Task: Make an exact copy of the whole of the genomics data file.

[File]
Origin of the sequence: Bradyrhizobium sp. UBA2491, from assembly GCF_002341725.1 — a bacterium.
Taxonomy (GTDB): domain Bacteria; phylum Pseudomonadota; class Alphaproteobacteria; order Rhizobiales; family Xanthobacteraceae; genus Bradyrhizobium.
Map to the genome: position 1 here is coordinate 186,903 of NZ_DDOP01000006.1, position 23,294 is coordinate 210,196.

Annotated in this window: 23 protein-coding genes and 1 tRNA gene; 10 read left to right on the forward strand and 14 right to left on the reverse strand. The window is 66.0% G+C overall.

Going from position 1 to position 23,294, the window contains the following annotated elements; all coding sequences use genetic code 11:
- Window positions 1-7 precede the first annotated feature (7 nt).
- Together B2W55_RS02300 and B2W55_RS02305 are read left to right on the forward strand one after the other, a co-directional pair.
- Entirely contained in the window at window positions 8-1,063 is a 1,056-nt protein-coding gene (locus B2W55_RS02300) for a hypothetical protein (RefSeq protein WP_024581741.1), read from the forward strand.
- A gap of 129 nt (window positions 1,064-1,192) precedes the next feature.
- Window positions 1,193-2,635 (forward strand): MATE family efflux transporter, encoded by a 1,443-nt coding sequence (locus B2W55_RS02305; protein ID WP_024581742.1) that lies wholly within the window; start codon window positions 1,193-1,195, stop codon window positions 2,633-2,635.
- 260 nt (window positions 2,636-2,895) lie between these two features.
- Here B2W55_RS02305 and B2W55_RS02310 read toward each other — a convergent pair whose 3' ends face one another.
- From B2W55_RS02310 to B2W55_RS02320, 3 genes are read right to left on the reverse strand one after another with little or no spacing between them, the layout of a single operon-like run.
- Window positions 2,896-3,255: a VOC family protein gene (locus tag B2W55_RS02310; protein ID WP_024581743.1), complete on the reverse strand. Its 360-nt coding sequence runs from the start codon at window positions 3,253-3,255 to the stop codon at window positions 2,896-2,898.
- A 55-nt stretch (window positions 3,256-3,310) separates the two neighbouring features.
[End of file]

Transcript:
Origin of the sequence: Bradyrhizobium sp. UBA2491, from assembly GCF_002341725.1 — a bacterium.
Taxonomy (GTDB): domain Bacteria; phylum Pseudomonadota; class Alphaproteobacteria; order Rhizobiales; family Xanthobacteraceae; genus Bradyrhizobium.
Map to the genome: position 1 here is coordinate 186,903 of NZ_DDOP01000006.1, position 23,294 is coordinate 210,196.

Annotated in this window: 23 protein-coding genes and 1 tRNA gene; 10 read left to right on the forward strand and 14 right to left on the reverse strand. The window is 66.0% G+C overall.

Going from position 1 to position 23,294, the window contains the following annotated elements; all coding sequences use genetic code 11:
- Window positions 1-7 precede the first annotated feature (7 nt).
- Together B2W55_RS02300 and B2W55_RS02305 are read left to right on the forward strand one after the other, a co-directional pair.
- Entirely contained in the window at window positions 8-1,063 is a 1,056-nt protein-coding gene (locus B2W55_RS02300) for a hypothetical protein (RefSeq protein WP_024581741.1), read from the forward strand.
- A gap of 129 nt (window positions 1,064-1,192) precedes the next feature.
- Window positions 1,193-2,635 (forward strand): MATE family efflux transporter, encoded by a 1,443-nt coding sequence (locus B2W55_RS02305; protein ID WP_024581742.1) that lies wholly within the window; start codon window positions 1,193-1,195, stop codon window positions 2,633-2,635.
- 260 nt (window positions 2,636-2,895) lie between these two features.
- Here B2W55_RS02305 and B2W55_RS02310 read toward each other — a convergent pair whose 3' ends face one another.
- From B2W55_RS02310 to B2W55_RS02320, 3 genes are read right to left on the reverse strand one after another with little or no spacing between them, the layout of a single operon-like run.
- Window positions 2,896-3,255: a VOC family protein gene (locus tag B2W55_RS02310; protein ID WP_024581743.1), complete on the reverse strand. Its 360-nt coding sequence runs from the start codon at window positions 3,253-3,255 to the stop codon at window positions 2,896-2,898.
- A 55-nt stretch (window positions 3,256-3,310) separates the two neighbouring features.